Are Dog Kennels Right For My Dog?
What are Dog Kennels?
Dog kennels are facilities for accommodating several dogs overnight for specified blocks of time. They may also have facilities for cats and other pets, and usually have a large number of staff members to provide animal care.
Each kennel may have a different set-up depending on space, price and location. Some offer private rooms or pens for dogs to sleep in and exercise. They may also offer periods of exercise throughout the day and opportunities for dogs to socialise together
Dog kennels can be found all around Australia and are very busy over the school holidays and in summer.
Will dog kennels suit my dog?
Some sociable dogs love visiting dog kennels and can happily make friends in these environments.
However, some might also experience stress and separation anxiety. A dog kennel can’t always replicate your dog’s exact routine at home. As such, your dog might become fretful and anxious in this environment.
A dog kennel will have new sights, smells and sounds that can be overwhelming for a nervous dog. Furthermore, dogs that are in close proximity to each other can pass on kennel cough (also known as ‘canine cough’).
What is kennel cough?
Kennel cough or infectious tracheobronchitis is a health condition caused by bacteria infecting the respiratory system of dogs and cats.
It is highly contagious in environments where pets are close together, such as dog shows, puppy preschool and dog kennels. Symptoms generally appear 3-10 days after being exposed and can last up to two weeks.
The symptoms of kennel cough in dogs are:
- Dry, hacking cough
- Lack of energy
- Sneezing or sniffling
- Eye or nose discharge
- Vomiting after eating
Fortunately, there is now a vaccine available for kennel cough and the condition is less common than it used to be. As such, be sure to speak with your vet to have your dog vaccinated.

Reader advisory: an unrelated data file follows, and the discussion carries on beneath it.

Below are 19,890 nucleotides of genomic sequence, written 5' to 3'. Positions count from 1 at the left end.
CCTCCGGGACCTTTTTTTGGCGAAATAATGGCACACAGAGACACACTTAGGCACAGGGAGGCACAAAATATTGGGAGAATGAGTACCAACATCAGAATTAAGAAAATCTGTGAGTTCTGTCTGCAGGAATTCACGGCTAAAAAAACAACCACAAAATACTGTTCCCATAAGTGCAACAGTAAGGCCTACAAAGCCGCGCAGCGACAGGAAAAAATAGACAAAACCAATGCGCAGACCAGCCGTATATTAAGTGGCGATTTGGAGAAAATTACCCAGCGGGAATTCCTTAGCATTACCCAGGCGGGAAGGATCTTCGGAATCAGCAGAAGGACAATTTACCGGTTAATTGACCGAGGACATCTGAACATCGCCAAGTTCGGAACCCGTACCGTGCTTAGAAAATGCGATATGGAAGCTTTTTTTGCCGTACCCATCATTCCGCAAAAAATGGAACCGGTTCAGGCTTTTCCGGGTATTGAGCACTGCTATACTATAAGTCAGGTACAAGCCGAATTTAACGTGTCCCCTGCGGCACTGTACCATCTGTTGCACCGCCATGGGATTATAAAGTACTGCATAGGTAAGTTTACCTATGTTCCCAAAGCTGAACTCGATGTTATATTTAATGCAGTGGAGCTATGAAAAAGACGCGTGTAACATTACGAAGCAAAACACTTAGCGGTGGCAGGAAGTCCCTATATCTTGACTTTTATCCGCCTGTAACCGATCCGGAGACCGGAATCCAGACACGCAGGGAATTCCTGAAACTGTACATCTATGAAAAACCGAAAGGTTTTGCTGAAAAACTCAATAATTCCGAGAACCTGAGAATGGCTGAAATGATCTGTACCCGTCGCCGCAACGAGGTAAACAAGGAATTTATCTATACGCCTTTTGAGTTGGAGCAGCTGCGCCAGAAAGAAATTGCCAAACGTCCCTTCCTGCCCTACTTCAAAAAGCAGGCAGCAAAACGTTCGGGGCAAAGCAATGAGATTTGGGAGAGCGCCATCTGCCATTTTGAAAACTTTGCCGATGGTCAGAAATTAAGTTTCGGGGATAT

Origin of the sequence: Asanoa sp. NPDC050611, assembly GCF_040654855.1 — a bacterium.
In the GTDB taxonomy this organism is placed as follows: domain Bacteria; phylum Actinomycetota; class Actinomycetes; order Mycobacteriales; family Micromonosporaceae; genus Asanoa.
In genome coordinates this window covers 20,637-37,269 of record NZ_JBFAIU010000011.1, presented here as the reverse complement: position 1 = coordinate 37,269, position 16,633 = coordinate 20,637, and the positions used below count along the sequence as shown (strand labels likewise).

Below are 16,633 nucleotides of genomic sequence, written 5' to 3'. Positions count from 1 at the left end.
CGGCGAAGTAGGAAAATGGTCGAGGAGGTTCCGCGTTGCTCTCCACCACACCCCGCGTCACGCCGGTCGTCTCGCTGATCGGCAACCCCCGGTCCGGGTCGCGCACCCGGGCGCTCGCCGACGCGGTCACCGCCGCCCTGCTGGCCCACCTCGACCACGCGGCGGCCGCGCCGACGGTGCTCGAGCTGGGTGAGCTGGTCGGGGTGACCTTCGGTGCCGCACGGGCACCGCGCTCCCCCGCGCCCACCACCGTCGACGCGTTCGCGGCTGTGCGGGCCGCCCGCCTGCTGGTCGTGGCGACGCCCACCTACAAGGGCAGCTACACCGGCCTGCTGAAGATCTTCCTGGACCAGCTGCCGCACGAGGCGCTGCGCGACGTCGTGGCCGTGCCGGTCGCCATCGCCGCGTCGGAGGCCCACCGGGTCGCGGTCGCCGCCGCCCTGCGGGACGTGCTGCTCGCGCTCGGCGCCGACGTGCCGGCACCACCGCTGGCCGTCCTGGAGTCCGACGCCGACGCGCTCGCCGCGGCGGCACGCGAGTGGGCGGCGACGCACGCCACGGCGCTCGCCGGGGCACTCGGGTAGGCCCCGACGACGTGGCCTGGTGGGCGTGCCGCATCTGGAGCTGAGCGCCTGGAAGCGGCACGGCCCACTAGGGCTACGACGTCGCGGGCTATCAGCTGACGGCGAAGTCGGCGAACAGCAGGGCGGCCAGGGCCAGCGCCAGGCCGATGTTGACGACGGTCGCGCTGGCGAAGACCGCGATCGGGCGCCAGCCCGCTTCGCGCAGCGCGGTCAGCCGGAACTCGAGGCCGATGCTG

At it’s worst, kennel cough can persist for many weeks and can lead to potentially fatal illness such as pneumonia. This tends to happen in extreme cases or in older, weaker pets.
Is it normal for a dog to dislike dog kennels?
As we mentioned earlier, some dogs really do enjoy spending time at a dog kennel. However, this environment doesn’t suit every pooch personality. If you own a nervous, shy, young or older dog, you might want to think about some other options for care during your holidays.
Alternatives to dog kennels
Instead of a dog kennel, you might consider reaching out to a sitting service such as Pawshake to care for your best friend. Doing so has the advantage of being able to cater to your dog’s exact needs, which not every dog kennel can accommodate.
You might wish for your dog to stay in the home of a sitter and even share the time with another guest dog to play with. Alternatively, you might request the sitter stay in your home so that your dog has minimal moving around and disruption.
Consider the breed, temperament and needs of your dog when weighing up a final decision. Notably, your dog might benefit from extra services available on Pawshake such as training, grooming or even just couch cuddles. Furthermore, you can choose the exact person who will be caring for your dog, rather than relying on unknown rostered staff members at a kennel.
If you want to find out more about Pawshake, don’t hesitate to reach out to us. Otherwise, get started today on finding an experienced sitter near you.